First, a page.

The Odyssey, as retold by Bullfinch (or maybe Hamilton), was one of my favorite stories when I was a lad. Clever heroes are hard to come by, and I am glad to revisit the parts of that epic you chose to examine more closely. I wonder whether Homer eye-dentified with Cy in any way.

    • Brian A. Yapko

      Ay-ay-ay-ay-ay! I love the eye-dentified pun, C.B. I always enjoyed the story of Ulysses and remember being much affected by the 1954 Kirk Douglas film. In fact, the Cyclops from that movie is the image I see in my imagination.

      • Joseph S. Salemi

        Brian, what a coincidence. It was that 1954 movie (I was only six) that piqued my interest in ancient mythology. I began to recount the adventures of Odysseus to my classmates at the time, and my parents bought me Bullfinch.

      • Brian A. Yapko

        Joe, you were only six years old and you were already sharing the story of Odysseus!? Now that’s impressive! It’s amazing to consider how a lifelong interest in the Classics can begin with a movie seen by an impressionable child. One never knows where an unexpected seed may sprout.

  9. Joshua C. Frank

    Brian, these are both great! What a great idea, to do first-person poems based on The Odyssey! It’s been said that all literature is but a footnote to Homer, just as all philosophy is a footnote to Plato. I don’t know of anyone else who could have pulled these off as well as you.

    I love the nickname Cy and the puns with “eye.” The line “You’re right to question why I’m known to no one” is interesting; as I recall, Ulysses managed to escape Polyphemus because he had introduced himself as No One, and when other cyclopses asked who blinded Polyphemus, he said, “No One did this!”

    “The Return to Ithaca” is interesting; it’s not clear whether the speaker is Ulysses, but I’m sure many felt as the speaker did after ten years away at war. In fact, it makes me think of a 16th-century French poem “Heureux Qui Comme Ulysse” by Joachim du Bellay, in which the speaker expresses similar sentiments about returning home to his small town in France from the big city of Rome.

    I also find “white as sheep’s milk” interesting; having a cow milk allergy, I’m quite familiar with goat and sheep milk, and both are noticeably whiter and less yellow than cow milk.

    • Brian A. Yapko

      Josh, thank you so much for your generous comment. Even better, you win the subtle allusion discovery prize! Thank you for bring up “no one” because I was hoping somebody would notice that! The Greek word is often translated as “nobody” but is equally validly translated as “no one” — a much easier word to rhyme! And yes, Mrs. Cyclops’ casual mention of the phrase was meant as a reference back to the incident between Ulysses and Cyclops.

      Also, thank you for the comment on Ithaca. Yes, the speaker is meant to be Ulysses and it’s interesting that this name crops up in the French poem that you cite. As for sheep milk… when I think Greece, I think feta. But more than that, there’s something delicate and bucolic about sheep that cannot be said for cows or goats. Shepherds have higher poetic standing, I think, than drovers.

  10. Jeff Eardley

    Mine eyes have seen the glory of the coming of a great poet. Thoroughly enjoyable Brian with all the “eye” and “Cy” references. Didn’t someone say, it may have been Tom Waits, “In the land of the blind, the one-eyed man is King?” “Return to Ithaca” is a great folk song lyric with stanza 3 as a chorus. I must put a tune to this. Absolutely well done.

    • Brian A. Yapko

      Thank you so much, Jeff, for this generous comment. I don’t know the Tom Waits quote but it’s a good one!

      Jeff, I would be deeply honored if you did end up setting “Return to Ithaca” to music. I do indeed regard the poem as something of a ballad without the ability to do anything about it since I have greatly limited music composition skills. If you do take this on as a project, I’d be grateful for the opportunity to hear the finished work. But for you to even mention the idea touches me greatly. Thank you for this kind thought.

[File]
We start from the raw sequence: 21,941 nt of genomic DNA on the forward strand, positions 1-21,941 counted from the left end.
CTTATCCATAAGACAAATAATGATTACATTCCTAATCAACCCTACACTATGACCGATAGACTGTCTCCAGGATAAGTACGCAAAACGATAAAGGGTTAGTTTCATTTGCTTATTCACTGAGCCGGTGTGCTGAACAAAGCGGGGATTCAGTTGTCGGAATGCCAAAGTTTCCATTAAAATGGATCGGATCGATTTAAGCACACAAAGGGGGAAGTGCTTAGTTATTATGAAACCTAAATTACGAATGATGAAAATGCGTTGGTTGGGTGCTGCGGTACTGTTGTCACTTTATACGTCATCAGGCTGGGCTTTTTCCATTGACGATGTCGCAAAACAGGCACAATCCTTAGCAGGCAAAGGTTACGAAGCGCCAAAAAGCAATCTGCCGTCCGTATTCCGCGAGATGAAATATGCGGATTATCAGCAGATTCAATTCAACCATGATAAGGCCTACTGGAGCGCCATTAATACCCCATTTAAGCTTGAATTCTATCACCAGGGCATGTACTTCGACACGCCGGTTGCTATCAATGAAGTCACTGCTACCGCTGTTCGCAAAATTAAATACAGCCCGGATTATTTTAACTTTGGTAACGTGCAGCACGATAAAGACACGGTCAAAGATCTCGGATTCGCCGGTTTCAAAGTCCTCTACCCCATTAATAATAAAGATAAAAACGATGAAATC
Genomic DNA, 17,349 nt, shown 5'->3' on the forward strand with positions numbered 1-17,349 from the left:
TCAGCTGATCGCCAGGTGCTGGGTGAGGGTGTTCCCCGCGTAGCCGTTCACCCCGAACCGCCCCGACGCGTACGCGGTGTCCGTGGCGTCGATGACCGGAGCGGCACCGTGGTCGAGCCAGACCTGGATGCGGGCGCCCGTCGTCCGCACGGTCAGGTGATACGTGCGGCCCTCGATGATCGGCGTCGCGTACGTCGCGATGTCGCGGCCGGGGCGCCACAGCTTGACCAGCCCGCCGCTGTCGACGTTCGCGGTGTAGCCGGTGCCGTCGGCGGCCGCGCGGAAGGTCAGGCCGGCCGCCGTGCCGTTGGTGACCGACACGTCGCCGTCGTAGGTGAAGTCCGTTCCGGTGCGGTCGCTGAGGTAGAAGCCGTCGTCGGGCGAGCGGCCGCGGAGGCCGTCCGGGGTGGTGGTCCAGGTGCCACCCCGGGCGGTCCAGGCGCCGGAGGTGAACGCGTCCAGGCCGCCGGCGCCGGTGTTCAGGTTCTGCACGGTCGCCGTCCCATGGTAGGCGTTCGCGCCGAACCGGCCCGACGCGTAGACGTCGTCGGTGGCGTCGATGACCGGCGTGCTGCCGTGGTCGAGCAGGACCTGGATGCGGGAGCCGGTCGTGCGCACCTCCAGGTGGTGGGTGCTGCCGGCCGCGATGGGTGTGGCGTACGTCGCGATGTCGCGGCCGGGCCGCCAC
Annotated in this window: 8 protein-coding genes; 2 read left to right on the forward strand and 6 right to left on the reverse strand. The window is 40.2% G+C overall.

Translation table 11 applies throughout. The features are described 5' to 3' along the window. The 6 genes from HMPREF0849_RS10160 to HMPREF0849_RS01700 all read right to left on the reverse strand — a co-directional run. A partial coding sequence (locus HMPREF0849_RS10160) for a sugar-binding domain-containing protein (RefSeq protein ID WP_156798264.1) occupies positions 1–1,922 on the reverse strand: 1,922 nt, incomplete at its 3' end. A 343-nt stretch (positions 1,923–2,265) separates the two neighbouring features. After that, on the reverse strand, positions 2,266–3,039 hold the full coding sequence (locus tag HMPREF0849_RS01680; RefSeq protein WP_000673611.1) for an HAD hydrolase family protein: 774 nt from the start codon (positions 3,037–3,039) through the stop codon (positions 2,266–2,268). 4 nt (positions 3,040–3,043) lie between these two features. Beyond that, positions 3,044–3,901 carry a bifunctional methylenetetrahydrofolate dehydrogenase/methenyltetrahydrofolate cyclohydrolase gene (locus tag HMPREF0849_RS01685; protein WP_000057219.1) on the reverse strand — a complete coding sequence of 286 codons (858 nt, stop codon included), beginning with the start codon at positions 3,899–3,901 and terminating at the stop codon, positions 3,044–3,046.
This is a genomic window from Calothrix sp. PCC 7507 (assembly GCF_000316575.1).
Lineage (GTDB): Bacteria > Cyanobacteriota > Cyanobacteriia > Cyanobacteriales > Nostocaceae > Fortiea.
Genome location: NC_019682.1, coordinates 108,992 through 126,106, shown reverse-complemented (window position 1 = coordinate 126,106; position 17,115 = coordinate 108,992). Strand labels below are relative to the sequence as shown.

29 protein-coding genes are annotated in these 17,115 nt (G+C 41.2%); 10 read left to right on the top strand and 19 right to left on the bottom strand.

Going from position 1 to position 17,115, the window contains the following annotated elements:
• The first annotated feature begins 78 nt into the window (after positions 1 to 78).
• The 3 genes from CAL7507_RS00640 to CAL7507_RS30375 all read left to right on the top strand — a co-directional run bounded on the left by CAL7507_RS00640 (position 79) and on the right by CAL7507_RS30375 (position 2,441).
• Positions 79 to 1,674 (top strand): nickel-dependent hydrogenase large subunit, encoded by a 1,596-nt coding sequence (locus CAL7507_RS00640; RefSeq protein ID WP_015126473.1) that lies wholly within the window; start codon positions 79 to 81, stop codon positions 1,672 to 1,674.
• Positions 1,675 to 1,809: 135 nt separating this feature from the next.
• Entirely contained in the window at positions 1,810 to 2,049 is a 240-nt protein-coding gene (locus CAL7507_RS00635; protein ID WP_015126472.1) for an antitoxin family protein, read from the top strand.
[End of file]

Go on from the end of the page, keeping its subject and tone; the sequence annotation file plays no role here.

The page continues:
11. Julian D. Woodruff

    Hit the bull’s eye you did, Brian, with both. “No one” / “show one” is prize-worthy.

    • Brian A. Yapko

      Thank you very much indeed, Julian! How I wish I’d used “bull’s eye” in the poem! And I am grateful for your praise of the “no one” rhyme — one which I must confess gave me a good snicker when I wrote it.

  12. Shamik Banerjee

    Thank you for these great poems, Brian. Cyclops is funny and a well-structured piece of storytelling, but I’m mesmerised by ‘The Return to Ithaca’. Romantic pieces like this never fail to enchant me. It effortlessly rolls off the tongue, and I wonder how beautiful it would sound if set to music.

    • Brian A. Yapko

      Thank you very much for this generous comment, Shamik! I’m especially pleased by your reaction to “Ithaca”! I would also love to hear this set to music and am keeping my fingers crossed that our fellow poet and accomplished musician Jeff Eardley may actually do so!

  13. Susan Jarvis Bryant

    Brian, I love these! ‘The Return to Ithaca’ has me thinking – toe-tapping, literary sea-shanty vested in Greek Mythology. I love the ocean of golden images rolling in on mellifluous waves of poetic aplomb. Wonderful!

    But it’s ‘Mrs. Cyclops’ that has stolen the show for me. What a tour de force of illustrious and hilarious entertainment. This a superb poem demands to be read again and again to ensure an abundance of joy in a joy-sapping world. You have a remarkable ability of inhabiting the characters you create with a first-person perspective that is so real it makes me feel as if I am complicit in every disclosure Mrs. Cyclops, indulges in. Brian this is an instant favorite of mine. This poem is testament to your versatility. Perfect!

    • Brian A. Yapko

      Susan, I’m so pleased to receive this generous comment! Thank you! I’m glad you found this poem entertaining. It was great fun to write.

  14. Monika Cooper

    I’ve always felt sorry for the Cyclops and can’t stand to listen to the whole of Book IX so I’m glad to learn that someone loved him! A wonderful, funny, and tender addition to the Odyssey. Makes me happy.

    • Brian A. Yapko

      Please forgive the delay, Monika… I only just now saw your delightful comment. Thank you so much! I guess even the Cyclops deserve some tenderness sometimes. I’m so glad Mrs. Cyclops pleased you!